Santiago Calatrava in Naples

Sitting above Naples and commanding a particularly regal view over the city and the Gulf of Naples beyond, the Museo e Real Bosco di Capodimonte was once one of the several residences of the Bourbon kings of Naples. Originally conceived in the 18th century to display the royal family’s prestigious collection of art, it officially became a museum in 1950. Now one of the finest in Italy, it’s a must for art lovers visiting the area.

Recently, I spent a day exploring the museum and had a chance to visit the special exhibit Santiago Calatrava. Nella luce di Napoli that is on display now through May 10, 2020. The show is dedicated to Spanish architect Santiago Calatrava and explore 40 years of his extraordinarily multifaceted artistic career. This is a unique opportunity to see Calatrava’s explorations, which at every turn reveal a deep curiosity with nature, shape, and human form, with designs and influences echoing across the galleries and into his iconic building projects and future plans.

Envisioned expressly by Calatrava to take place in Naples, the exhibition is a reflection of his love for the city and its many layers of history. It was curated by Sylvain Bellenger, director of the Museo e Real Bosco di Capodimonte, and Robertina Calatrava, the architect’s wife, along with a direct collaboration with the Studio Calatrava. This marks the first exhibition ever dedicated to a contemporary architect at Capodimonte – and it’s a fine start.

Arriving on the second floor of the museum, a group of large sculptures mark the entrance to the Santiago Calatrava exhibit. This series of large bronze figures atop wooden columns set the scene right from the start for an exhibit dedicated not only to architecture. The human figures struggle (or is it dance?) with large circles that appear at times heavy and in others light as a feather. Movement presents itself as a key theme through all of the works on display throughout the exhibition.

The next room is a visually striking set of six large works of art created out of aluminum. What at first looks like solid colored canvases with geometric designs becomes more intriguing when you look closer. They don’t just seem to capture light in various ways – they actually move. These pieces are formed by aluminum that is cut into strips and mechanized to create movement through the geometric forms. The movements capture the shifting light in captivating ways. An idea not unlike the gentle unfurling of the large wings at the Milwaukee Art Museum Quadracci Pavilion from 2001.

Calatrava’s striking design for the Milwaukee Art Museum

This is just one of the many connections that come to life while exploring this exhibition. Calatrava has described the importance of his sculptural work for understanding his architecture since the ideas he continues to explore were born there. His passion for art started at the age of 8 when he began studying drawing and painting at the Scuola delle Arti e dei Mestieri in Valencia. While he continues to draw and paint, for Calatrava it is particularly his sculptures that reveal the earliest interests that appear in his buildings and bridges.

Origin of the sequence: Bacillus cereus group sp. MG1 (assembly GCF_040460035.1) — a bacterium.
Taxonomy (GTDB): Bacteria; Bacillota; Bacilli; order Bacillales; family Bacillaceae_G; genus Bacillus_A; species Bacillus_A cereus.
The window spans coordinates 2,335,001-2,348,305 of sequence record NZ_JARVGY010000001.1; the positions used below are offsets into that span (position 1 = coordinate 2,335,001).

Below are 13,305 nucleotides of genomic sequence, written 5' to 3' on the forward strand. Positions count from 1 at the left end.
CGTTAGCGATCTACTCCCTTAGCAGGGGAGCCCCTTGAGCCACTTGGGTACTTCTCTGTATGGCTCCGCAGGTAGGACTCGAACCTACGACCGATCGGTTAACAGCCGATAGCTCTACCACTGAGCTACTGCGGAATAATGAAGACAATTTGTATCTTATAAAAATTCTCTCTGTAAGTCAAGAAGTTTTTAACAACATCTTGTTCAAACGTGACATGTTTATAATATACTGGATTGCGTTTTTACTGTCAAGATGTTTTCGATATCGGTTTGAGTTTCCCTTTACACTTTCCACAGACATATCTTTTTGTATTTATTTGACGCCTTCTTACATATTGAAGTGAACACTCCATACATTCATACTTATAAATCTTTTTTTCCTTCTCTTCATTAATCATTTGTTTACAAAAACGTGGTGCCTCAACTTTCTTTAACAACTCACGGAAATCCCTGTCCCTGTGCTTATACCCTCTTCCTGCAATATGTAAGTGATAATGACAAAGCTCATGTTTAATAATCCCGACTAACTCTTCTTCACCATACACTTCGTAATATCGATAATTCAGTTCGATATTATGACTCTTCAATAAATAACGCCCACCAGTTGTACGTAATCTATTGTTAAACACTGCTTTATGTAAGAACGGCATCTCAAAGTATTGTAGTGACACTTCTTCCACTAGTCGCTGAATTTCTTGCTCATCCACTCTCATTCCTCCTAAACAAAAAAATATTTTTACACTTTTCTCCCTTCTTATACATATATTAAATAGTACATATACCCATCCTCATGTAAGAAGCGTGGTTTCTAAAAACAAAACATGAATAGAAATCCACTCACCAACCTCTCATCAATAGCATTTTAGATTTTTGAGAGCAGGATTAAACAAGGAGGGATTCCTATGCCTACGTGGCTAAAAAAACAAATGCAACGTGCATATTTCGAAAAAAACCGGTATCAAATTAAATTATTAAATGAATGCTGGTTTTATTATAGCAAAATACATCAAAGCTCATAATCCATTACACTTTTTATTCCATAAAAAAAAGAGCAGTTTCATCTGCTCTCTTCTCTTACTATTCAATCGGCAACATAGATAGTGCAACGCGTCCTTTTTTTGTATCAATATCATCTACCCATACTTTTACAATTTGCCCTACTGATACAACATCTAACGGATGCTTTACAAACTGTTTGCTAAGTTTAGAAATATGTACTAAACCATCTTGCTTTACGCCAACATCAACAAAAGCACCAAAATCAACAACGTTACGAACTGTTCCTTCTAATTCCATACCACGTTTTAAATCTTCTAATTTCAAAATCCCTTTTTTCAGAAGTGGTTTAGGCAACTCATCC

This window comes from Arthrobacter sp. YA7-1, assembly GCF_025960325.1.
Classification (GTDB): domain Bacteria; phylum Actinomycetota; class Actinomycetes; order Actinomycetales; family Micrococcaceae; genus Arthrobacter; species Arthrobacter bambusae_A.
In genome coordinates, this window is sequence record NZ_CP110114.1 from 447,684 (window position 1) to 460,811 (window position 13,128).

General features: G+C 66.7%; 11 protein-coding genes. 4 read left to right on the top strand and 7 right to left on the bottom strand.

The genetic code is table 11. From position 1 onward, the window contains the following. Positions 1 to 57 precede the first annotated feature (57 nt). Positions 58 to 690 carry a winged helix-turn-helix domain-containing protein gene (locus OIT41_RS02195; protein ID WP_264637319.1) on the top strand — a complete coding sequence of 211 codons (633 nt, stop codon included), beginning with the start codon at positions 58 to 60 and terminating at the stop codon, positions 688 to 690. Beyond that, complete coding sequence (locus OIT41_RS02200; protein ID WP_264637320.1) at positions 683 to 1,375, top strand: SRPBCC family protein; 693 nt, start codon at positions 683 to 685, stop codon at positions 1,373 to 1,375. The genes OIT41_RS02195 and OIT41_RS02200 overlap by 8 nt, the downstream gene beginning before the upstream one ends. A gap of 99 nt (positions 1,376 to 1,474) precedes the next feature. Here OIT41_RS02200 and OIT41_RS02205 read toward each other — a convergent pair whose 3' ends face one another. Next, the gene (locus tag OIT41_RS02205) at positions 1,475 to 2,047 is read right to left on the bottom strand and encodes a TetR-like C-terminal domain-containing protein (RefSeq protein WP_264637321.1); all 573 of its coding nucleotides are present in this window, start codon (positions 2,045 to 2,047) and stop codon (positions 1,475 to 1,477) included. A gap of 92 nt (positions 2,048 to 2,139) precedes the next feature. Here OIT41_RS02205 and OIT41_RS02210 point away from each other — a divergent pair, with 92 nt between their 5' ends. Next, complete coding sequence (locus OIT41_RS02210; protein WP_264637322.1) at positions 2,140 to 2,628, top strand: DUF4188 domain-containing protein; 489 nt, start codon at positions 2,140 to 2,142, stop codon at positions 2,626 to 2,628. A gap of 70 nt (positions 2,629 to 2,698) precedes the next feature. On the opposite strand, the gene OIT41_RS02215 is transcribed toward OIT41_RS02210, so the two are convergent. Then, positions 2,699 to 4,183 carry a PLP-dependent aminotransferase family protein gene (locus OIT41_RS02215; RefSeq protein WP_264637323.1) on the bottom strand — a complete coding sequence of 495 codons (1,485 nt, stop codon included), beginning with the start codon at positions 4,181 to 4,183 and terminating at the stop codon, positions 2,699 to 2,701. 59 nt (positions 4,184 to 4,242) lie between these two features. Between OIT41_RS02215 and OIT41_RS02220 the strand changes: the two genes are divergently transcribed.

Indeed, the following rooms dedicated to Calatrava’s sculptural works were the most inviting for me. In the center of three galleries, large scale geometric designs ares surrounded by drawings, paintings, and smaller sculptures following similar themes. One of the most striking pieces was a dark and dramatic sculpture with sharp points swirling like feathers that were mimicked by the rush of bull horns in the drawings circling the gallery.

My favorite gallery was one with a series of three large sculptures, this time in light colored wood, with a similar exploration of spirals and geometric forms. Along the back wall are hung a series of paintings of bare tree branches and trunks. Every step walking around the gallery revealed new shapes and shadows.

The following galleries of the exhibition delve into Calatrava’s architectural and engineering works, grouped into train stations, bridges, and art and cultural institutions. Here the detailed project models are on display along with related drawings and sketches.

It was the interplay of the final projects and the preparatory sketches, studies, and little moments of inspiration that captured my attention. They brought life to the designs and revealed something we often forget in day-to-day life. Every building, from the homes we live in to the bridges we cross and the monuments and structures we admire, comes from the creative mind of an architect or engineer. It’s not often we get a glimpse inside that creative mind to see the process, sources of inspiration, and passion that flows from the original conception to the final design.

The exhibition Santiago Calatrava. Nella luce di Napoli is on display through May 10, 2020. It also includes a separate section dedicated to Calavatra’s ceramics that is located in the Cellaio, the historic cellar, in the Capodimonte gardens. Unfortunately, I wasn’t able to make it there, but if you plan on visiting, note that it is open only from Friday-Sunday.

Detail from the large project model for the Cathedral of St. John the Divine